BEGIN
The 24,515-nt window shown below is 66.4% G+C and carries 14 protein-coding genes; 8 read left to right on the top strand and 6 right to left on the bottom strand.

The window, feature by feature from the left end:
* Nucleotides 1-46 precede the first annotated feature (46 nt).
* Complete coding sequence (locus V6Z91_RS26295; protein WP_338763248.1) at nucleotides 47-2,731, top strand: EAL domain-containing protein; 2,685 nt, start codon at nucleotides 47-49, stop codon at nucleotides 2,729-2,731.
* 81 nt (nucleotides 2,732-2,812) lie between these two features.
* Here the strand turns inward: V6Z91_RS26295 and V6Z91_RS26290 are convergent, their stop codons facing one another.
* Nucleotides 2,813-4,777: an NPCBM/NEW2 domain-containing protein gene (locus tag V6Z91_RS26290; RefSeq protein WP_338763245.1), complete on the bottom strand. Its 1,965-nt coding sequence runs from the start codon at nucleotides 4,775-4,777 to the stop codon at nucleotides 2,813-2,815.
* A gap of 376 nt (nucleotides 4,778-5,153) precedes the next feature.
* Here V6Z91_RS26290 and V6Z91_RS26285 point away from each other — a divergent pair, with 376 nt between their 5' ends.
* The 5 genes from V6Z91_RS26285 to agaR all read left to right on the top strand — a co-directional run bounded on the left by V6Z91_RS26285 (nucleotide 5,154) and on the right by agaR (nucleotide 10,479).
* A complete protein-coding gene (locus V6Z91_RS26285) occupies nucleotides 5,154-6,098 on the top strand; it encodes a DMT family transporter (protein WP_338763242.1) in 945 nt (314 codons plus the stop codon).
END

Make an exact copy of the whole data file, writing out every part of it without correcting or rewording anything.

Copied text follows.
The 24,515-nt window shown below is 66.4% G+C and carries 14 protein-coding genes; 8 read left to right on the top strand and 6 right to left on the bottom strand.

The window, feature by feature from the left end:
* Nucleotides 1-46 precede the first annotated feature (46 nt).
* Complete coding sequence (locus V6Z91_RS26295; protein WP_338763248.1) at nucleotides 47-2,731, top strand: EAL domain-containing protein; 2,685 nt, start codon at nucleotides 47-49, stop codon at nucleotides 2,729-2,731.
* 81 nt (nucleotides 2,732-2,812) lie between these two features.
* Here the strand turns inward: V6Z91_RS26295 and V6Z91_RS26290 are convergent, their stop codons facing one another.
* Nucleotides 2,813-4,777: an NPCBM/NEW2 domain-containing protein gene (locus tag V6Z91_RS26290; RefSeq protein WP_338763245.1), complete on the bottom strand. Its 1,965-nt coding sequence runs from the start codon at nucleotides 4,775-4,777 to the stop codon at nucleotides 2,813-2,815.
* A gap of 376 nt (nucleotides 4,778-5,153) precedes the next feature.
* Here V6Z91_RS26290 and V6Z91_RS26285 point away from each other — a divergent pair, with 376 nt between their 5' ends.
* The 5 genes from V6Z91_RS26285 to agaR all read left to right on the top strand — a co-directional run bounded on the left by V6Z91_RS26285 (nucleotide 5,154) and on the right by agaR (nucleotide 10,479).
* A complete protein-coding gene (locus V6Z91_RS26285) occupies nucleotides 5,154-6,098 on the top strand; it encodes a DMT family transporter (protein WP_338763242.1) in 945 nt (314 codons plus the stop codon).